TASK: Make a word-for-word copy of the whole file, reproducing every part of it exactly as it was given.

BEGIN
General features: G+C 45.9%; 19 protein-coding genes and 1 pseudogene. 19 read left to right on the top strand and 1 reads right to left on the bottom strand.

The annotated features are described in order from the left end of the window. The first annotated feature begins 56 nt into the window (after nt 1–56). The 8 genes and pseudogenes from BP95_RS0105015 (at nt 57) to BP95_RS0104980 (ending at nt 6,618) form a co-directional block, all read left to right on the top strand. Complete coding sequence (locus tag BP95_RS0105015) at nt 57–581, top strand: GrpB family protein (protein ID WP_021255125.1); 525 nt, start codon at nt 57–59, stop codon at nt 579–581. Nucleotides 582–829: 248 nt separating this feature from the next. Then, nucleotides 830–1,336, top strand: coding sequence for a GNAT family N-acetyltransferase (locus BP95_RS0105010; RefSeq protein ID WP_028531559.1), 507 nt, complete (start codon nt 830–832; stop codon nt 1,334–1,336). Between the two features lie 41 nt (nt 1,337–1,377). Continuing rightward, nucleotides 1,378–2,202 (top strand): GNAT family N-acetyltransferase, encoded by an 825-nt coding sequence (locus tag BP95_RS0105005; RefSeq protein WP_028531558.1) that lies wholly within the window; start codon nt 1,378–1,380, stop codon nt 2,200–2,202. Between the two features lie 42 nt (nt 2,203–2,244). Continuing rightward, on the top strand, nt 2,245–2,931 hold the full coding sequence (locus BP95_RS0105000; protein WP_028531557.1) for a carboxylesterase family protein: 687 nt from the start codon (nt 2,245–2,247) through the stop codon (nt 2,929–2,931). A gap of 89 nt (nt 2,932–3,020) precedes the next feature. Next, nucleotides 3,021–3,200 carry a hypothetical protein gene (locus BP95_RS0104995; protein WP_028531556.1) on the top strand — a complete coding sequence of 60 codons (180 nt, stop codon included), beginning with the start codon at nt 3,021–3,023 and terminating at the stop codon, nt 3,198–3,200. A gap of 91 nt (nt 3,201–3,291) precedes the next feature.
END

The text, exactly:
General features: G+C 45.9%; 19 protein-coding genes and 1 pseudogene. 19 read left to right on the top strand and 1 reads right to left on the bottom strand.

The annotated features are described in order from the left end of the window. The first annotated feature begins 56 nt into the window (after nt 1–56). The 8 genes and pseudogenes from BP95_RS0105015 (at nt 57) to BP95_RS0104980 (ending at nt 6,618) form a co-directional block, all read left to right on the top strand. Complete coding sequence (locus tag BP95_RS0105015) at nt 57–581, top strand: GrpB family protein (protein ID WP_021255125.1); 525 nt, start codon at nt 57–59, stop codon at nt 579–581. Nucleotides 582–829: 248 nt separating this feature from the next. Then, nucleotides 830–1,336, top strand: coding sequence for a GNAT family N-acetyltransferase (locus BP95_RS0105010; RefSeq protein ID WP_028531559.1), 507 nt, complete (start codon nt 830–832; stop codon nt 1,334–1,336). Between the two features lie 41 nt (nt 1,337–1,377). Continuing rightward, nucleotides 1,378–2,202 (top strand): GNAT family N-acetyltransferase, encoded by an 825-nt coding sequence (locus tag BP95_RS0105005; RefSeq protein WP_028531558.1) that lies wholly within the window; start codon nt 1,378–1,380, stop codon nt 2,200–2,202. Between the two features lie 42 nt (nt 2,203–2,244). Continuing rightward, on the top strand, nt 2,245–2,931 hold the full coding sequence (locus BP95_RS0105000; protein WP_028531557.1) for a carboxylesterase family protein: 687 nt from the start codon (nt 2,245–2,247) through the stop codon (nt 2,929–2,931). A gap of 89 nt (nt 2,932–3,020) precedes the next feature. Next, nucleotides 3,021–3,200 carry a hypothetical protein gene (locus BP95_RS0104995; protein WP_028531556.1) on the top strand — a complete coding sequence of 60 codons (180 nt, stop codon included), beginning with the start codon at nt 3,021–3,023 and terminating at the stop codon, nt 3,198–3,200. A gap of 91 nt (nt 3,201–3,291) precedes the next feature.